Two Bitcoin miners have told that if the bill banning Proof-of-Work mining for two years in New York becomes law, it would end up triggering an exodus of mining companies from the state and do little to address the intended goals of the moratorium.
GEM Mining CEO John Warren told Cointelegraph on June 8 that he and other miners now view New York as an unfriendly place where they likely would not want to open up shop.
“Miners won’t consider going there after the ban became part of the discussion.”
Environmental sustainability has been at the heart of the New York state government’s argument against Proof-of-Work (PoW) mining. The controversial mining ban bill would prohibit any new mining operations in the state for the next two years. It would also refuse the renewal of licenses to those who are already operating in the state unless it uses 100% renewable energy.
GEM Mining recently commented that the bill will not only miss its intended target but also discourage new, renewable-based miners from doing business in the state.
GEM Mining is a South Carolina-based Bitcoin (BTC) mining operation that contributes 1.92 Exahash per second (EH/s) of hash power to the Bitcoin network as of May.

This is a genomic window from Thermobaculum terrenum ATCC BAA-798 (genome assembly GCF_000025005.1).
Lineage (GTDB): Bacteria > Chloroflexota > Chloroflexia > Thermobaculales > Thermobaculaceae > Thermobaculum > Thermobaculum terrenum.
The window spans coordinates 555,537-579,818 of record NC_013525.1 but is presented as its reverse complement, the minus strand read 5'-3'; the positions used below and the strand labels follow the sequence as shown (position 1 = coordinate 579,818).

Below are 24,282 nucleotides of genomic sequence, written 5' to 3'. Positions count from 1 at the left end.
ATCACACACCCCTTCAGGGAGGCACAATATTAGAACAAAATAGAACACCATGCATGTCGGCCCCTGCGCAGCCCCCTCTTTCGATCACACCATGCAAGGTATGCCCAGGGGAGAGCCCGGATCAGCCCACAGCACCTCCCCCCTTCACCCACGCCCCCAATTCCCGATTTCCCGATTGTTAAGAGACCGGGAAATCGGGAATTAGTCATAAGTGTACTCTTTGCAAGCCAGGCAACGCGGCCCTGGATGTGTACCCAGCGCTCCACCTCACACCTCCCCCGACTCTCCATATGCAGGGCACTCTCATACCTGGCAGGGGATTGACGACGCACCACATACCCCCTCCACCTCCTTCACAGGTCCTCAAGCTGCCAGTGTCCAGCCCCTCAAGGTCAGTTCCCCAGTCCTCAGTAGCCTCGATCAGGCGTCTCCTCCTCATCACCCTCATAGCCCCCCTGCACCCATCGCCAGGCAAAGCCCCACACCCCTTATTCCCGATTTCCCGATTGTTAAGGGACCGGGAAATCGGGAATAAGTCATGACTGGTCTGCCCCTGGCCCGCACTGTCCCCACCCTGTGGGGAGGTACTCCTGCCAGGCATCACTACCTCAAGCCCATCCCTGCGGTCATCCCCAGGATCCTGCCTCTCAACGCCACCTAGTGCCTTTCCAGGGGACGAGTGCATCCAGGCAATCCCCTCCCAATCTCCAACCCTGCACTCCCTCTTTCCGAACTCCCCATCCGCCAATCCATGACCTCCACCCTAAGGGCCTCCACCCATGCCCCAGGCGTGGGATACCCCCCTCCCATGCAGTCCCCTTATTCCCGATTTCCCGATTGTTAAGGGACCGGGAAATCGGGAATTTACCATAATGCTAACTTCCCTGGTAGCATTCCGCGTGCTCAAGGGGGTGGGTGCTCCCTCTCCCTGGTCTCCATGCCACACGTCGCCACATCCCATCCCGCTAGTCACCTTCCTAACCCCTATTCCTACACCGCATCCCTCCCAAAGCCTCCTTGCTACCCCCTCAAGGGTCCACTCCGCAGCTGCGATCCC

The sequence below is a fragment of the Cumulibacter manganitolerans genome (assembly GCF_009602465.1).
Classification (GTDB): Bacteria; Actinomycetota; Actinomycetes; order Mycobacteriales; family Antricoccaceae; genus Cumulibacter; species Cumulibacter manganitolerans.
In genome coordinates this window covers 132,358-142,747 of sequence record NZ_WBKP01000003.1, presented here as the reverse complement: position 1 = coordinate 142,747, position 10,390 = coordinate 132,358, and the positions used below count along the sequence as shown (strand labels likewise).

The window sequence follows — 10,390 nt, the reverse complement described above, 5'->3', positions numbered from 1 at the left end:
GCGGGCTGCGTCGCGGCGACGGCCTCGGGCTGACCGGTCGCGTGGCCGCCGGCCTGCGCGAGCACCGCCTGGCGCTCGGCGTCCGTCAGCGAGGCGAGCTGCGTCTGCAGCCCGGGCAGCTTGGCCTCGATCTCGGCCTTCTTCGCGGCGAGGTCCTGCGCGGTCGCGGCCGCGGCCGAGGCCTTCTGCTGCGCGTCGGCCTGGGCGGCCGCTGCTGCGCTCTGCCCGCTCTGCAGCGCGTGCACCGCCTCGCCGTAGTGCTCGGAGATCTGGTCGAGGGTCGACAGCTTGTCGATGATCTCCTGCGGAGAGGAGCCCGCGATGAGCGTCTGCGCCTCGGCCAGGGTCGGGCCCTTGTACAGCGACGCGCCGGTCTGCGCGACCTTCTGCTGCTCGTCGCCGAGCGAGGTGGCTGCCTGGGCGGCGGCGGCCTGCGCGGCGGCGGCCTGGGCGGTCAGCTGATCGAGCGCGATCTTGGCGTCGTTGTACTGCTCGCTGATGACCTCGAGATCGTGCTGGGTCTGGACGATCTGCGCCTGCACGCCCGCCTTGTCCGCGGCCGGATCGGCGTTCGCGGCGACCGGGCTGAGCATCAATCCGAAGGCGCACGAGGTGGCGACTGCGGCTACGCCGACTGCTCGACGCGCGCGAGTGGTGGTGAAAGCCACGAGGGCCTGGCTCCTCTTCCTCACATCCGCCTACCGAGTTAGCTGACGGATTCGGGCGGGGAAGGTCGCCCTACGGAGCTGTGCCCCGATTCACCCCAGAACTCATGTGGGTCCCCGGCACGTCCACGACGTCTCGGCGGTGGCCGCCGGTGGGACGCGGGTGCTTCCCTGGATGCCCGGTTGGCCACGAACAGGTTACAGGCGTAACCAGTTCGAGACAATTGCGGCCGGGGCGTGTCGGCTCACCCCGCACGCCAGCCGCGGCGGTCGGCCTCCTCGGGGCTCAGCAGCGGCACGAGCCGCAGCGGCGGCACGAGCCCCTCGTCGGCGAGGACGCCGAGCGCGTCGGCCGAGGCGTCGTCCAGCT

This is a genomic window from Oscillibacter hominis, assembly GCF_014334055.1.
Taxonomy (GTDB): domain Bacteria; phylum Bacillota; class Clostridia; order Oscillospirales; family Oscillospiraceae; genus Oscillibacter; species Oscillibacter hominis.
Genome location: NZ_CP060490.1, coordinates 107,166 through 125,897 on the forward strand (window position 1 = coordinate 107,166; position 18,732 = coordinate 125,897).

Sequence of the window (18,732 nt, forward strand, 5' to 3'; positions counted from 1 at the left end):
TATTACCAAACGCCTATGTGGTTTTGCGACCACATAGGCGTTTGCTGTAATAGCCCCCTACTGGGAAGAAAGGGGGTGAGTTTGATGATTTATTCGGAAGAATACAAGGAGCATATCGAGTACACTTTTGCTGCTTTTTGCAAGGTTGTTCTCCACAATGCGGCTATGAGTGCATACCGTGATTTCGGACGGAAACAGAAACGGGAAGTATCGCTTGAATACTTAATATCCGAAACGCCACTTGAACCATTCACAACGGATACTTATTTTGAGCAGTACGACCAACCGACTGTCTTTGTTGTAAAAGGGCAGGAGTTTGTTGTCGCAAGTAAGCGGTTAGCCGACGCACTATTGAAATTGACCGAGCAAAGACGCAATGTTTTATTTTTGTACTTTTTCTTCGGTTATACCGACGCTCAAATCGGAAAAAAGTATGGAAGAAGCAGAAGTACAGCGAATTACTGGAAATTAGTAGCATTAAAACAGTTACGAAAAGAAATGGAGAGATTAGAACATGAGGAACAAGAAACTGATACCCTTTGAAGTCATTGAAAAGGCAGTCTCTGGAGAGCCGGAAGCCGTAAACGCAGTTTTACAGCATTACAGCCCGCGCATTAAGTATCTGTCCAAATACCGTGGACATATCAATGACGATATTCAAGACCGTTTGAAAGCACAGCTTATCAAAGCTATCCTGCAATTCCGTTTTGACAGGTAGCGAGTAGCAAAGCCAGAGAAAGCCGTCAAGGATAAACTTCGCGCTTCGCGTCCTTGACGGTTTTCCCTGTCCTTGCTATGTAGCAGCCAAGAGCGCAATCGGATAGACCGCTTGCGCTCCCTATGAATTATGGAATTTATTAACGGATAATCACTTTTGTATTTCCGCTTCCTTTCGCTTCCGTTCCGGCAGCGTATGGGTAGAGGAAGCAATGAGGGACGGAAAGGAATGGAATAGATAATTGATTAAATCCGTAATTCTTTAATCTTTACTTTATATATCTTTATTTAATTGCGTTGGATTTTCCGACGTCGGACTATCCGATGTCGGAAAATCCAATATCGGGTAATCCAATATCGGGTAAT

Similarly, the CEO of Sweden-based White Rock Management digital asset miner Andy Long also feels that Bitcoin mining is “moving in the right direction toward fossil-free energy use,” as he stated in emailed comments to Cointelegraph.
The company boasts 100% dependence on hydroelectric power for its 712 Petahash per second (PH/s) hash power contribution.
Long echoed the idea that the PoW mining freeze “would not have the intended effect and sends the wrong message.”
“We want to see more states and local governments encourage investment rather than stifle growth with prescriptive regulations that would likely be the thin end of the wedge.”
Roughly 10% of the US's hashing power comes from New York according to the Cambridge Bitcoin Electricity Consumption Index (CBECI). This makes it the fourth-biggest producer in the country. As of April, miners indicated in a survey with the Bitcoin Mining Council that about 58% of the energy used for mining is from sustainable sources.